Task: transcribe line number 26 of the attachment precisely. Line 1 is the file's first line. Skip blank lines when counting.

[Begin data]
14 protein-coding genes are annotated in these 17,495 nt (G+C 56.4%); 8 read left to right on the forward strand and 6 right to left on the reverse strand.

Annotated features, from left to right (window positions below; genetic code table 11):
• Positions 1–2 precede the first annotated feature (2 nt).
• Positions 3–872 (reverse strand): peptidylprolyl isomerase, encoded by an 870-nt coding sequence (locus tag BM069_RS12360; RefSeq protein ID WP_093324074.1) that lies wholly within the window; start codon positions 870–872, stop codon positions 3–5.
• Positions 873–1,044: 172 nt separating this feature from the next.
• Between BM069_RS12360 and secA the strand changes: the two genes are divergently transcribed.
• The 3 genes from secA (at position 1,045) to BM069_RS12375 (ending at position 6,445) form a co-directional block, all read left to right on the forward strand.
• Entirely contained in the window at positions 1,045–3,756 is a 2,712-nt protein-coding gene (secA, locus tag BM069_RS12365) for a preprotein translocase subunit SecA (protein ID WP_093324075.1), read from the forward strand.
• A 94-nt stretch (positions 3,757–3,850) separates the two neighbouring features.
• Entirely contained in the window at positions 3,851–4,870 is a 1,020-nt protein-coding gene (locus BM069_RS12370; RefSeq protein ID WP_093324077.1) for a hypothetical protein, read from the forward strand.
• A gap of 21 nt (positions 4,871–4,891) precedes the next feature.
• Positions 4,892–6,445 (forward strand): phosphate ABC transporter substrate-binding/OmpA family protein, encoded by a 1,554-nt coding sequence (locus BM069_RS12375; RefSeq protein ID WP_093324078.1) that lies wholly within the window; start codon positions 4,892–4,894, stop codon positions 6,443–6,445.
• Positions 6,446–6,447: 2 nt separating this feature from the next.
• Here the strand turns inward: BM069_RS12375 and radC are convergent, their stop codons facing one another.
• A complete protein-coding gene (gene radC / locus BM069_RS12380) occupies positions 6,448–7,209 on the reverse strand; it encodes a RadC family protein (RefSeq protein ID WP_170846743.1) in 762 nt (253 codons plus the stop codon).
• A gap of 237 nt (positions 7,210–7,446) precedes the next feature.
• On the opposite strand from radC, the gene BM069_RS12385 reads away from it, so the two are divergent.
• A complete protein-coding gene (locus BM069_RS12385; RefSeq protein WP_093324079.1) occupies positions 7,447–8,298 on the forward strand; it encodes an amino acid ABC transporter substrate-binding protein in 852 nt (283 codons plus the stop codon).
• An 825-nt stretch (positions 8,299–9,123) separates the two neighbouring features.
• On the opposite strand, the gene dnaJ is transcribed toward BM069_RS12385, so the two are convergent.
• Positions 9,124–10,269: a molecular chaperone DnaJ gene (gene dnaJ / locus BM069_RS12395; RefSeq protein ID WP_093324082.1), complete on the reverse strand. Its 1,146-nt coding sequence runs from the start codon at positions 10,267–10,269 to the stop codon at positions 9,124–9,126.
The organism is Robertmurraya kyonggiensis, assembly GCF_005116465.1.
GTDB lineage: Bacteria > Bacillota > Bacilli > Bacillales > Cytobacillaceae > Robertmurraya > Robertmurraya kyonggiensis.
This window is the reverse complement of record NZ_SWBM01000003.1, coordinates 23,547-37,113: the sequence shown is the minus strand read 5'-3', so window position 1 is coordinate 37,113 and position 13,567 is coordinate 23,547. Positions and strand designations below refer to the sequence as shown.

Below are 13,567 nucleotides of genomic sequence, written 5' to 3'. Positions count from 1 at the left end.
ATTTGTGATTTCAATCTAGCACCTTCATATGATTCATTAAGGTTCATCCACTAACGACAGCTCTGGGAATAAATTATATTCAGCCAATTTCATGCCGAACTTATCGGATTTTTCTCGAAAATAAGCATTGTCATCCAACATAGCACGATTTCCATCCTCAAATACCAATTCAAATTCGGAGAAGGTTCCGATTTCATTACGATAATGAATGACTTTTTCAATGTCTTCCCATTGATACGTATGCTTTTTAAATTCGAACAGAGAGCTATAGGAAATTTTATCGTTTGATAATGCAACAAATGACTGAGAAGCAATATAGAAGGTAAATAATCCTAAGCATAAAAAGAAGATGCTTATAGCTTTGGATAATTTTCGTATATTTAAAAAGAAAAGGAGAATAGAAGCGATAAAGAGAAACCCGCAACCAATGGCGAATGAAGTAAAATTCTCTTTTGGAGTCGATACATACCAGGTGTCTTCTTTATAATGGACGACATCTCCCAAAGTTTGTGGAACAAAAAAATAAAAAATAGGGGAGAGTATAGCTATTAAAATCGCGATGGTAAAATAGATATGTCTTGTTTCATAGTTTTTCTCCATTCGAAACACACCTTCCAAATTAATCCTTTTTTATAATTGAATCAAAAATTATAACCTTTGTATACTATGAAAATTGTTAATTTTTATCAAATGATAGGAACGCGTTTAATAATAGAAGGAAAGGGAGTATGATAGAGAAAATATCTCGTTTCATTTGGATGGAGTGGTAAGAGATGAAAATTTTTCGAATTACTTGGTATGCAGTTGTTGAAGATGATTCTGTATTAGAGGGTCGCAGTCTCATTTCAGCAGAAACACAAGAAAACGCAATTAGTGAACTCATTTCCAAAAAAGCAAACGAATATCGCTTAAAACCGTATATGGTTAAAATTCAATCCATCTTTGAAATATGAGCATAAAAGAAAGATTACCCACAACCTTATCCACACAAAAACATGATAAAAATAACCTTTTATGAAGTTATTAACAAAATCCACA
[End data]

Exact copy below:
ATTTGTGATTTCAATCTAGCACCTTCATATGATTCATTAAGGTTCATCCACTAACGACAGCTCTGGGAATAAATTATATTCAGCCAATTTCATGCCGAACTTATCGGATTTTTCTCGAAAATAAGCATTGTCATCCAACATAGCACGATTTCCATCCTCAAATACCAATTCAAATTCGGAGAAGGTTCCGATTTCATTACGATAATGAATGACTTTTTCAATGTCTTCCCATTGATACGTATGCTTTTTAAATTCGAACAGAGAGCTATAGGAAATTTTATCGTTTGATAATGCAACAAATGACTGAGAAGCAATATAGAAGGTAAATAATCCTAAGCATAAAAAGAAGATGCTTATAGCTTTGGATAATTTTCGTATATTTAAAAAGAAAAGGAGAATAGAAGCGATAAAGAGAAACCCGCAACCAATGGCGAATGAAGTAAAATTCTCTTTTGGAGTCGATACATACCAGGTGTCTTCTTTATAATGGACGACATCTCCCAAAGTTTGTGGAACAAAAAAATAAAAAATAGGGGAGAGTATAGCTATTAAAATCGCGATGGTAAAATAGATATGTCTTGTTTCATAGTTTTTCTCCATTCGAAACACACCTTCCAAATTAATCCTTTTTTATAATTGAATCAAAAATTATAACCTTTGTATACTATGAAAATTGTTAATTTTTATCAAATGATAGGAACGCGTTTAATAATAGAAGGAAAGGGAGTATGATAGAGAAAATATCTCGTTTCATTTGGATGGAGTGGTAAGAGATGAAAATTTTTCGAATTACTTGGTATGCAGTTGTTGAAGATGATTCTGTATTAGAGGGTCGCAGTCTCATTTCAGCAGAAACACAAGAAAACGCAATTAGTGAACTCATTTCCAAAAAAGCAAACGAATATCGCTTAAAACCGTATATGGTTAAAATTCAATCCATCTTTGAAATATGAGCATAAAAGAAAGATTACCCACAACCTTATCCACACAAAAACATGATAAAAATAACCTTTTATGAAGTTATTAACAAAATCCACA